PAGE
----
Irish duo storm St Andrews to tee up date with Open destiny
A day of glorious, sublime madness but a great day for Irish golf at St Andrews where history-making amateur Paul Dunne and three-time Major winner Padraig Harrington placed themselves in contention to win the 144th Open championship.
Dunne, at 12 under par, topped the leaderboard after three rounds alongside 2010 Open champion Louis Oosthuizen of South Africa and the popular Australian Jason Day.
Harrington's 65 evoked memories of his peak years in 2007-'08 with an impeccable display for ten under par and fifth place, just two shots behind Dunne, Oosthuizen, Day, and Jordan Spieth whose 66 elevated him to 11 under par.
Everything about yesterday at the home of golf was wonderfully bizarre, but ultimately rewarding for the game, for the R&A ,who had to move the final round to today, and for the magnificent galleries, who were treated to a scoring extravaganza.
Saturday's enforced debacle in which play began for a short while only to be suspended for over 10 hours was forgotten, at least by those who had the good fortune to be present yesterday.
In contrast to the gales that lashed the links 24 hours earlier, most of yesterday's play was conducted in very acceptable conditions.
The Old Course lay defenceless and, like hungry predators, the world's top golfers plundered the venerable links.
Ireland's new hero Paul Dunne and the - dare we say it - veteran Padraig Harrington were at the heart of the action.
Dunne, 22, is a few months older than Spieth, who can still emulate Ben Hogan's 1953 feat of winning the season's first three Majors.
The young Irishman, however, has already carved his own niche in Open history by his joint leadership of the championship.
Name the last amateur to lead the Open after three rounds?
The answer is the uber-legend Bobby Jones, back in 1927 when he went on to win the tournament.
Today, the Claret Jug could go anywhere around the globe - South Africa, the USA, Spain, England, Japan, Scotland, and yes, even Ireland.
Take your pick because a blanket of just five shots envelops 25 players from these countries
And right there, in the heart of it, is Greystones' Dunne.
He opened with a driver and a wedge to two feet for birdie at the first. That settled the nerves.
"There was a few shots I was nervous on. I was nervous on the first, just to get the round going, but once I got under way it wasn't too bad.
"And then there was the tee shot on 14, and 17 with the wind off the left with trouble down the right, but apart from those two shots, it really wasn't too bad.
" I just kind of picked conservative enough targets that gave me room either side and then just kind of attacked with my irons and tried to give myself chances.
"I went out there thinking that if I could play sensible and keep the bogeys off my card, you're going to have so many opportunities for birdie that you're bound to make some. I was really pleased to keep the bogeys off the card today," said Dunne.
His demeanour afterwards matched his golf - calm, precise, composed and sensible.
Dunne and his caddie, Alan Murray, head coach at the University of Alabama, kept their cool as the galleries hooted and cheered.
"It feels great. I felt like I had so much support from the crowd today. I kind of felt like I was at home. Every shot I hit was getting cheered from start to finish, so big thanks to the crowd out there.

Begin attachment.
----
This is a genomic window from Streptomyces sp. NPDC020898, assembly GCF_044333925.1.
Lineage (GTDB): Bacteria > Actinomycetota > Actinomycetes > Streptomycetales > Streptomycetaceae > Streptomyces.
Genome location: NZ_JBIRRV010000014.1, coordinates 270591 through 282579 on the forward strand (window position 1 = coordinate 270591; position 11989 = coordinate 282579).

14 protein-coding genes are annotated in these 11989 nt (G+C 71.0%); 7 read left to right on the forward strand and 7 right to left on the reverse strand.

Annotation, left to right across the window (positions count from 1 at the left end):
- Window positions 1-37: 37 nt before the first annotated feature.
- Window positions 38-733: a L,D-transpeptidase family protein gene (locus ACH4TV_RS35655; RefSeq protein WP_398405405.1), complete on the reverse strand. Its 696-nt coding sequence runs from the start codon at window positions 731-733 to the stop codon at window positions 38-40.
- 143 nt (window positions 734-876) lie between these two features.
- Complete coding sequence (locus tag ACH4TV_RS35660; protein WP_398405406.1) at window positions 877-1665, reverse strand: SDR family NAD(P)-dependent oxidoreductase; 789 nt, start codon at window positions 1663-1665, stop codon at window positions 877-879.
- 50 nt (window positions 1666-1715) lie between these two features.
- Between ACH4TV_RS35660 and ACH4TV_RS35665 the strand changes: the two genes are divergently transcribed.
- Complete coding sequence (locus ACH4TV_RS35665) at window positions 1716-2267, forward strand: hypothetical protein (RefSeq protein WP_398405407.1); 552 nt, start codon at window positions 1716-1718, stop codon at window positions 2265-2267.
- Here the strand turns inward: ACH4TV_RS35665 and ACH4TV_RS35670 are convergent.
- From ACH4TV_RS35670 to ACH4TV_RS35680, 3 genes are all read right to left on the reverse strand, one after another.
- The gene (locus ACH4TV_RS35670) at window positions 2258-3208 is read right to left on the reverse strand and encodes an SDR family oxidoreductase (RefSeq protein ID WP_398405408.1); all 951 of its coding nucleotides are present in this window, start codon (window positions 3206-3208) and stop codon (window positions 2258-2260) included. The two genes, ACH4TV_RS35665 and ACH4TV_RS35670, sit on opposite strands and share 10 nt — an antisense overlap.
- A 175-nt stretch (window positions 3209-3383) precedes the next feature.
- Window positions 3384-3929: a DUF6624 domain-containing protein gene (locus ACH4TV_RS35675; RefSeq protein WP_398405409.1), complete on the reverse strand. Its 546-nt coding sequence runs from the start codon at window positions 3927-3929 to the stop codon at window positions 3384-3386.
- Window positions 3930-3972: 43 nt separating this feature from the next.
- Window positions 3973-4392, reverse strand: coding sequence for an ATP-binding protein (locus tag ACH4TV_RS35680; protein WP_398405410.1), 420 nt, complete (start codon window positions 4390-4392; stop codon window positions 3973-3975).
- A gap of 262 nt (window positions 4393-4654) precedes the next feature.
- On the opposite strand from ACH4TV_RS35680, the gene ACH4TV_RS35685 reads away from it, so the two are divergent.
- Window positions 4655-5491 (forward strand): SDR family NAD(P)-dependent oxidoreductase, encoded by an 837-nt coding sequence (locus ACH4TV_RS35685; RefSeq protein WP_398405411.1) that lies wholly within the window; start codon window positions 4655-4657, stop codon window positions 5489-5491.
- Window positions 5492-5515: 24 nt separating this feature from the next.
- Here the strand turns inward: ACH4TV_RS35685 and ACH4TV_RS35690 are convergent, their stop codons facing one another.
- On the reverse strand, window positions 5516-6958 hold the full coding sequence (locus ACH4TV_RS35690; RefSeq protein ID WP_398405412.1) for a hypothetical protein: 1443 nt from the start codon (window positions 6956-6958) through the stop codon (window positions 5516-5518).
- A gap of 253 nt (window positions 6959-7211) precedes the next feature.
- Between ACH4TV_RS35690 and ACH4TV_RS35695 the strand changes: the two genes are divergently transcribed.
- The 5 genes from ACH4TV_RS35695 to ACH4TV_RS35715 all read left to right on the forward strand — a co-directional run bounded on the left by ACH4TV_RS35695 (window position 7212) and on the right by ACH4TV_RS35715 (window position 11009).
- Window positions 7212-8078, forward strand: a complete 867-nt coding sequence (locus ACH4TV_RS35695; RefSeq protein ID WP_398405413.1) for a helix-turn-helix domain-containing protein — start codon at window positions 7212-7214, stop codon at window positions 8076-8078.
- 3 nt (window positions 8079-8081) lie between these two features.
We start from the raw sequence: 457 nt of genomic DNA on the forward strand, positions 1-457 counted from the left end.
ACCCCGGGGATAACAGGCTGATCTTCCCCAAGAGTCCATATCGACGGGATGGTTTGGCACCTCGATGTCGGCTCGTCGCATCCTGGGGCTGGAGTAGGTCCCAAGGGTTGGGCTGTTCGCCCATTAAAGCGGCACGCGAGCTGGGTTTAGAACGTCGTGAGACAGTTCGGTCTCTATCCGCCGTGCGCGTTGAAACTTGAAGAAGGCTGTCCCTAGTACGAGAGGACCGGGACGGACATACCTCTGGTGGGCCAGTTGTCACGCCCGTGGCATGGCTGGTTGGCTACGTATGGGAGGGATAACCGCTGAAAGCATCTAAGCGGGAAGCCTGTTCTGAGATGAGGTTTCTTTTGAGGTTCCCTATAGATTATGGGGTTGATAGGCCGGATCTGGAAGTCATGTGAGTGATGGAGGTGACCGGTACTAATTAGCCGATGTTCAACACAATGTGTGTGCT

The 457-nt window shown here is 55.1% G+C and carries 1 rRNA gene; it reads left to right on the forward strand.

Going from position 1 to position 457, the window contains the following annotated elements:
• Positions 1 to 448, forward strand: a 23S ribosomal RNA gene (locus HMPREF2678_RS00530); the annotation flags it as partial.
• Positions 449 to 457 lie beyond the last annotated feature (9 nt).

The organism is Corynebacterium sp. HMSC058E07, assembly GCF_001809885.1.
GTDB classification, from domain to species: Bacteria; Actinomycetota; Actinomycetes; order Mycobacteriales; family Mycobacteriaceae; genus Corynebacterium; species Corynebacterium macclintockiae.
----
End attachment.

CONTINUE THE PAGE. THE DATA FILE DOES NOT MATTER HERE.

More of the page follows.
"They kept me lifted the whole way through. It was great to play with Louis Oosthuizen today. He's obviously a great role model for me, great player, someone I look up to. It was such a fun day," said Dunne.
All six birdies were vital, but so were a couple of crucial par saves.
The first came at the par-4 5th where he was bunkered in two but made a sand save putt from three feet.
On the treacherous 17th, an immaculate 4-iron from 220 yards to 20 feet was followed by a two putt par.
Earlier, Harrington spoke highly of Dunne's performance.
"It is phenomenal. He's led the Open championship a long way into the event as an amateur. That is as rare as it comes.
"Hopefully he continues to play great. Tomorrow will be all about me when I'm on the golf course. If I don't win, I hope he does," said Harrington.
Winning another Open is a welcome prospect for the 43-year-old Dubliner. He's not over the hill yet, but big performances on the days that matter don't come as easily as they did a few years ago.
A 65 - 32-33, no bogeys - on an Open Sunday was just what the doctor ordered, even if it was only the third round.
Harrington stayed in his own little zone and avoided checking out the leaderboards.
"I felt very good today, surprisingly good, relaxed, nicely in it.
"I was really good all the way through, and there was no need to look at a leaderboard. It was going well. I wasn't looking to look up there and be motivated.
"When things are going well you might as well just keep your head down and keep going. There's no point in looking around and getting distracted," he said.
Harrington kept his focus well. There were no slips, and he was delighted to survive a potential setback on the 13th when his ball finished in the rough off his drive.
"It probably was my best shot of the day. I obviously hit it too far left on 13 and I had a blind shot. I had exactly 200 yards, and I hit 4-iron.
"I hit a beautiful shot exactly on the point I was aiming, exactly how I wanted to hit it. It was the nicest shot I hit of the day," he said.
"But as I said, you're going to hit some good ones and some bad ones. That was certainly one to remember."
The lead changed hands several times throughout the afternoon.
Dustin Johnson started on 11 under as overnight leader, but slipped back to seven under after his 75.
Harrington, Paul Dunne, England's Danny Willett, Louis Oosthuizen and Jason Day were all in the frame to be in the last group today before the top finishers were confirmed.
Anyone for a playoff?
The Open, Live, 1.45, BBC 1